Quantifying the Value of Good Management
Topic question: How do you quantify the value of good management?
You can’t make staffing decisions without being able to answer this question. Six Center members took up this challenge:
- Susan Dineen
- Pete Vogel
- Kevin Hickman
- Bill Mitchell
- Steve Johanssen
- Derrick Van Mell
- When did a manager clearly and steadily improve gross or net margins?
- Which metrics do good managers affect most?
- How can you help managers them see the quantifiable difference they make?
Good managers help the organization become more profitable year after year. That’s common sense. But how can you use KPIs to measure and then manage the changes you want? Most businesses use lagging indicators—and that’s a big mistake because you get motion, but not forward movement.
3 Big Ideas
- Using leading, not lagging, indicators, so you’re creating the conditions for lasting success.
- Use metrics as a tool of delegation—but well informed and supported delegation.
- Use metrics to drive collaboration, not competition. Big sales bonusses create friction.
- A construction company made over $350,000,000 last year. The director of business development said, “That means we have to bring in $1,000,000 a day in new business just to stay even.” Metrics needs to be relatable.
- A customer service manager wanted to give each customer $55 flower bouquets. His boss pointed out that with a Net Margin of 15%, that meant they had to get $300 in revenue for each gift. People need to understand the numbers.
- A CEO told their employees they needed to be “lightening rods,” meaning they had to be the place where change happened. People need to commit to making the metrics move.
Use KPIs to delegate
- Warning: KPIs will distort behavior and value if everyone isn’t clear on the big goals
- People who can be relied to on make their numbers get the tougher jobs—and noticed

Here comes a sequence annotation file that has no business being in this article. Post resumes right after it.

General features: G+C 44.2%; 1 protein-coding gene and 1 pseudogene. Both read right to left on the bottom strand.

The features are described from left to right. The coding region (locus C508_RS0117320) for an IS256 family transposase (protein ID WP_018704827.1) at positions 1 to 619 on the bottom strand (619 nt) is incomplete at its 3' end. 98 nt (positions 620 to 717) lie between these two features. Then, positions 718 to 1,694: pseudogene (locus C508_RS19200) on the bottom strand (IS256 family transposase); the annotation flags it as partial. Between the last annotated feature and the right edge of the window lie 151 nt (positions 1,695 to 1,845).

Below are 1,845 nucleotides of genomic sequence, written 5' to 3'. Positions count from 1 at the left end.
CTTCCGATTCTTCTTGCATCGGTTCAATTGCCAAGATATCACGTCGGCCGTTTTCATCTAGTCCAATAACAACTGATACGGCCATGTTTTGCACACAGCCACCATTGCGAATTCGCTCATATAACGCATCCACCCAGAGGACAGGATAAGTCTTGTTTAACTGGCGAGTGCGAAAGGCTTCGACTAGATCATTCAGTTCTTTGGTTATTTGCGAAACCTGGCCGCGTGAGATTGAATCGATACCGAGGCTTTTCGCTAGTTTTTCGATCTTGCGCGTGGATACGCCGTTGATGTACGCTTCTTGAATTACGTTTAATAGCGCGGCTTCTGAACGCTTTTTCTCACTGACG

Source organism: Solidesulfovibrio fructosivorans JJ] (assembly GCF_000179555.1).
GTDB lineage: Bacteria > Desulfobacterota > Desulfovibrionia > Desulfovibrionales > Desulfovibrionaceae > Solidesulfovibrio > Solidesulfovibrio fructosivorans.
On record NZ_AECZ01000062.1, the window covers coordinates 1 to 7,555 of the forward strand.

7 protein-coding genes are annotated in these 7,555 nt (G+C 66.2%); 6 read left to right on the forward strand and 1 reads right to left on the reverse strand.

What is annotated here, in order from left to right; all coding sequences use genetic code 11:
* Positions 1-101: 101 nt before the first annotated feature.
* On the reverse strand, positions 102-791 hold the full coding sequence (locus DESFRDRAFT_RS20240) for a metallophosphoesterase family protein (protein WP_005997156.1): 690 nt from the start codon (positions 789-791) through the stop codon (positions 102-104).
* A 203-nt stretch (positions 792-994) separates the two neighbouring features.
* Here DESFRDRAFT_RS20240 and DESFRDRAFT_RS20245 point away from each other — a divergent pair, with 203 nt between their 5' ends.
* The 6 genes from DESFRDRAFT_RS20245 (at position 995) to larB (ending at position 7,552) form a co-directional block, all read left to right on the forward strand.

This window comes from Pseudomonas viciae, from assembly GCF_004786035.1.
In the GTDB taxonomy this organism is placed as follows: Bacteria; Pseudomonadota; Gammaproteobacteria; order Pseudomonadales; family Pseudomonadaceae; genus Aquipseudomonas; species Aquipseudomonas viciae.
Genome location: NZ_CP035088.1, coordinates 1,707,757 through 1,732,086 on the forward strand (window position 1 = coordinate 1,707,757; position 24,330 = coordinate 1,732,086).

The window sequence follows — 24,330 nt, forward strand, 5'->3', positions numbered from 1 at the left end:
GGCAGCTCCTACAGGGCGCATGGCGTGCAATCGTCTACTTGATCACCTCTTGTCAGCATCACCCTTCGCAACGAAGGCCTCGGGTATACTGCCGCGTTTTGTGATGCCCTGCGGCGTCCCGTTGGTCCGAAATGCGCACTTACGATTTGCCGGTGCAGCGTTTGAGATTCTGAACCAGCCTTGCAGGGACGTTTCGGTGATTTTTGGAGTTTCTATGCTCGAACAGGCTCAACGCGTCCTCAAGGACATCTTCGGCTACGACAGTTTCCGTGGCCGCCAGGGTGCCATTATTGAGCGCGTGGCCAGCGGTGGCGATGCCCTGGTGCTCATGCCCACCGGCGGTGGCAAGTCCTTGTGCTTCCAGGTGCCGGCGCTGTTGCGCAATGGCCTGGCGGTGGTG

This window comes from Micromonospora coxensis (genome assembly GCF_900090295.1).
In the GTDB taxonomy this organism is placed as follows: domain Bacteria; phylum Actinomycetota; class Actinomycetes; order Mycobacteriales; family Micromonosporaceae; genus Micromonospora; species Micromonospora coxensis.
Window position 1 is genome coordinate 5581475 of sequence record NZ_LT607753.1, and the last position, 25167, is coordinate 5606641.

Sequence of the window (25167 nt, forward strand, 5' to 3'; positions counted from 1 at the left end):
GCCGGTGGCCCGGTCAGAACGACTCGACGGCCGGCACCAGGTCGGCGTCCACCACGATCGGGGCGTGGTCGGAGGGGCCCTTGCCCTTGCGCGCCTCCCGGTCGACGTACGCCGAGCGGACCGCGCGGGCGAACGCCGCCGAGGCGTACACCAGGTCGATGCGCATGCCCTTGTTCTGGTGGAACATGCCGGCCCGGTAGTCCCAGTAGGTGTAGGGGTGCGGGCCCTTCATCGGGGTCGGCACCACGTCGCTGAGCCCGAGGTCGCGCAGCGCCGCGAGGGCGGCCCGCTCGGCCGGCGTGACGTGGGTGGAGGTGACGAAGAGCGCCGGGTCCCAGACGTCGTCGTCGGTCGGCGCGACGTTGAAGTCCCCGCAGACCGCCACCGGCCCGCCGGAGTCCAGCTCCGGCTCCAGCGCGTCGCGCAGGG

- Just delegating metrics creates distortion: The boss must clarify the challenge or goal
- Communicate success and analyze failures
- Metrics areaccountability, sometimes include P&L metrics
- Get deep agreement on KPIs, don’t just impose them
- Bosses need also to be clear about the qualitative rules of behavior
Don’t pick the wrong type
- Metrics for projects vs. metrics for process
- Project metrics are often clear: budget, deadline, conformance to spec, disputes, payment
- Process metrics are very different by sector: easier to measure in manufacturing
- Metrics for managers vs. for managers of managers
- Easier to measure quantitative effect of frontline managers
- The question for executives is, “Did your direct reports meet their metrics?”
- Metrics for affiliates: most managers now also responsible for working with other companies.
Make them meaningful
- Understandable, relatable, useful: See the 3 stories above
- Balanced: Remember the “Iron Triangle” of Speed/Cost/Quality when balancing metrics
- Interesting: The information behind a metric should be useful and interesting
- Consistent: To see long-term trends, not just short-term gain.
- Controllable: People can actually make a big difference
- Collaborative: If Sales Growth is the #1 metric, it makes the salespeople seem all-important
Be very, very careful with the data
- Using industry benchmarks can be helpful—but rarely
- Metrics affect pricing, so you’d better be accurate, logical and defensible
- But you can create good data, e.g., engagement surveys, customer satisfaction surveys
Don’t think all traditions are good: “The problem of the billable hour”
- When professional service firms only track billable hours, they’re ignoring quality and efficiency
- A set rate is not meaningful for pricing everything
- If 100% focused on billable hours, what happens to the six management disciplines?